On Ilkley Moor Baht ‘at

Where have you been since I saw you, I saw you? On Ilkley Moor without a hat

This week I went up to the moor, Ilkley Moor, where the  far reaching views are particularly beautiful, especially on a bright and clear sunny autumn day such as this one.

View from the moor

In my teens I did some walking on the moor with a group from the youth club.

Also in my teens and with friends, I came up to the isolated Cow and Calf hotel that stands almost at the top. We came to the disco nights that mushroomed in the 60s. The discotheque was in the large basement and occasionally there were live bands, complete with psychedelic and strobe lighting.


Ilkley Moor is part of the larger Rombald’s Moor, and lies directly above the lovely spa town of Ilkley, the moor is also home to a series of fascinating ancient monuments.

One of the best known attractions of Ilkley Moor is the Cow and Calf, in Ilkley Quarry. This craggy outcrop and the smaller, single rock beneath it are said to be reminiscent of a cow sheltering her calf, both looking out across the moor.

Myths and legends

The origins of these curious slabs of millstone grit – a type of sandstone – are mired in legend. Stories tell of how a giant called Rombald was running from his wife when he stamped on the rocks here, splitting the calf from its mother.

The giant’s wife then dropped the stones held in her skirt, creating a rock formation now called the Skirtful of Stones. You can also find The Twelve Apostles on Ilkley Moor – a rock circle of unknown origin.”~ Country File.com

The Moor Cow and Calf rocks

My visit this week to the moor was to the same hotel of my youth, to meet up for lunch with cousin Angela. Although still a working hotel, it’s also a gastro pub that we visit from time to time.

There are a number of high quality restaurants around here, but we chose the Cow and Calf because as Angela put it, it’s a real winter pub. There are large open fires in each of the bars, and the atmospherics, even on grey days when it’s raining and blowing a gale, simply add to the allure.


Enjoying long leisurely lunches with Angela is always a pleasure. We find so much to talk and laugh about, and often one of us manages to come up with some snippet of information about a relative that the other didn’t know about. No apologies for that, we love a good gossip, and anyway a chunk of our relatives are dead!

As usual when I come up to the moor I found myself singing the ‘Yorkshire Anthem’ this triggered my online search for the brilliant version that I’ve included here, and although not even recorded in Yorkshire and not sung in the broadest of Yorkshire accents, it remains one of the most entertaining.

Oh and it must be sung in the Yorkshire dialect, go on, I dare you to give it a go!

Lyrics in Yorkshire dialect

Wheear ‘ast tha bin sin’ ah saw thee, ah saw thee?

On Ilkla Mooar baht ‘at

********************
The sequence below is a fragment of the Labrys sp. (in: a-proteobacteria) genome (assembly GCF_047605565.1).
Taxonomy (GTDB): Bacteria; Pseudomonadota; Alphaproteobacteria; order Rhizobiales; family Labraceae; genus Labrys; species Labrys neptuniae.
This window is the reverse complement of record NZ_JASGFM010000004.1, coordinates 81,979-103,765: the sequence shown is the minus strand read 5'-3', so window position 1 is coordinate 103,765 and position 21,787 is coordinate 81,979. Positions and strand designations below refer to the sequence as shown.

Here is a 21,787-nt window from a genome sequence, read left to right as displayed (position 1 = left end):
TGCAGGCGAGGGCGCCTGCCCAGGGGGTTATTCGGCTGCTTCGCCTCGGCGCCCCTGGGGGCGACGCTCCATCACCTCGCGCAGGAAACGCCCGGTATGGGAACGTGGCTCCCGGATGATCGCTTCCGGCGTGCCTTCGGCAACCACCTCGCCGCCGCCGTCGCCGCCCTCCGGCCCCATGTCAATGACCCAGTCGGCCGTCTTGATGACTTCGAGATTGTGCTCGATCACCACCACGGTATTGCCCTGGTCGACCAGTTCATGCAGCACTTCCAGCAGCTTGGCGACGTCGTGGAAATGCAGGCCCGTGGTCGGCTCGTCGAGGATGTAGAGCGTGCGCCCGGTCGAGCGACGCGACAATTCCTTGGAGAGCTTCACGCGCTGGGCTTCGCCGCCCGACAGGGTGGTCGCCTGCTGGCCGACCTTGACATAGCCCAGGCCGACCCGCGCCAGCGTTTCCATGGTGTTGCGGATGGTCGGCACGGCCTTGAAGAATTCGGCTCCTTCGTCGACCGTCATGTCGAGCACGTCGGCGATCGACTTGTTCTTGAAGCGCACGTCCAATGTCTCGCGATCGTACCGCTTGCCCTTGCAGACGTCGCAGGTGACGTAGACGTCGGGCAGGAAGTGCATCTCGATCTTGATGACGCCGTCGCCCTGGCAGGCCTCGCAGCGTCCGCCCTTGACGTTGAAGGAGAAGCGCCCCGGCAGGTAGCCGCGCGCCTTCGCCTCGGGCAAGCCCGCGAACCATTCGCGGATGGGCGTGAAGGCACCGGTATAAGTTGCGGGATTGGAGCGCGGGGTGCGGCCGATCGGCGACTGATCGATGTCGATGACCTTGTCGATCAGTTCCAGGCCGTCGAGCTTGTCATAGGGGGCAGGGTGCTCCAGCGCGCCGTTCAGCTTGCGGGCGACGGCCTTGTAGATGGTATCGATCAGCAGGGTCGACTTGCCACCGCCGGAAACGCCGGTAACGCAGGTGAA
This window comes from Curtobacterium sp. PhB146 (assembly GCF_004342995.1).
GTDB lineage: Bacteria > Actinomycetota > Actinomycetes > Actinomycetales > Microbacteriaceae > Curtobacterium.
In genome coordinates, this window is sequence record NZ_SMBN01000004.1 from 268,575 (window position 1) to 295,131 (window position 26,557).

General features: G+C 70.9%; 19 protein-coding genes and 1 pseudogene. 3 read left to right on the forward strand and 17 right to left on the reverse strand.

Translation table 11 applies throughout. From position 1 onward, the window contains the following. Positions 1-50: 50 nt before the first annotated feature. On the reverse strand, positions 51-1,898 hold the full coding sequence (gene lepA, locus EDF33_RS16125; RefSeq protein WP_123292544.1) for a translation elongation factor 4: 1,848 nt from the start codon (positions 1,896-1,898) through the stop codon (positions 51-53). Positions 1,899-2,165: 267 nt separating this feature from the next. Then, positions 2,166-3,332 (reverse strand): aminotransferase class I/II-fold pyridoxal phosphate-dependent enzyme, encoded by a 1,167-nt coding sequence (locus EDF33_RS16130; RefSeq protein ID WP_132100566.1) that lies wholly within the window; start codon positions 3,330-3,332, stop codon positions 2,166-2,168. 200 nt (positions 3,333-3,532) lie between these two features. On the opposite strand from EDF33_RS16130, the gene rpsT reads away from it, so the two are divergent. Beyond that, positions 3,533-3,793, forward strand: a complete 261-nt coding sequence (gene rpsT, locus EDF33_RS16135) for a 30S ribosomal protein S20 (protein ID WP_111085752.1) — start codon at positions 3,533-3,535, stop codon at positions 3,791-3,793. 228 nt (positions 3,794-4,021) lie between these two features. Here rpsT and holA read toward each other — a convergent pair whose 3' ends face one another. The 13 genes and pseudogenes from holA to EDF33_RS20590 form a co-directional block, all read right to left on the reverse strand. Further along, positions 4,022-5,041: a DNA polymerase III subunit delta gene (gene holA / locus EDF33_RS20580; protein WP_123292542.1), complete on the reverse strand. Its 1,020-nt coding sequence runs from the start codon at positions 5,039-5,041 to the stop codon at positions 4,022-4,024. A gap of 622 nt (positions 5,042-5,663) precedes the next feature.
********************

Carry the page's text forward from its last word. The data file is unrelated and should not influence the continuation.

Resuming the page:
Wheear ‘ast tha bin sin’ ah saw thee, ah saw thee?

Wheear ‘ast tha bin sin’ ah saw thee?

On Ilkla Mooar baht ‘at

On Ilkla Mooar baht ‘at

On Ilkla Mooar baht ‘at

Tha’s been a cooartin’ Mary Jane

Tha’s bahn’ to catch thy deeath o’ cowd

Then us’ll ha’ to bury thee

Then t’worms’ll come an’ eyt thee oop

Then t’ducks’ll come an’ eyt up t’worms

Then us’ll go an’ eyt up t’ducks

Then us’ll all ha’ etten thee

That’s wheear we get us ooan back

Interpretation in Standard English

Where have you been since I saw you, I saw you?

On Ilkley Moor without a hat

Where have you been since I saw you, I saw you?

Where have you been since I saw you?

On Ilkley Moor without a hat

On Ilkley Moor without a hat

On Ilkley Moor without a hat

You’ve been courting Mary Jane

You’re going to catch your death of cold

Then we will have to bury you

Then the worms will come and eat you up

Then the ducks will come and eat up the worms

Then we will go and eat up the ducks

Then we will all have eaten you

That’s where we get our own back

© Sue W-nansfarm.net 2017 In response to the daily word-prompt Mushroom

All photographs taken by me 16.11.17

25 thoughts on “On Ilkley Moor Baht ‘at

    1. Loved that the best version was recorded by an Australian male voice choir. Though the main singer on the left sounds Lancastrian to me, listen to the pronunciation of the R sound and the one on the right could well be of original Yorkshire stock! Thanks again Peter. I appreciate this.

      Liked by 1 person

      1. Peter, I’ve just researched the singers. Pat Alexander (the guitarist) is Australian (I got that wrong then) and Phil Jackson is the former Barrow and Great Britain Rugby League star Phil Jackson. The Wagga choir including Phil sang at the Royal Albert Hall in 2010. Funny how we rarely meet folk who come from Barrow, well, apart from my dad!

        Liked by 1 person

      2. What? Canada? No… Really? Ah well. I have an affinity with Canadians! Phil must have lived in Barrow a long time, listen to how he pronounces Worms with a distinct sound on the R. Still an entertaining rendition, no matter where they hailed from. Thanks Peter.

        Liked by 1 person

  1. A glorious warm story and the pub looks so cosy, as I’m sitting out here in the beautiful bower garden of the Moorabool Valley Chocolate Cafe, basking in the afternoon sunshine a nice 80′ F and Monty my pal for the week is enjoying every moment.

    Liked by 1 person

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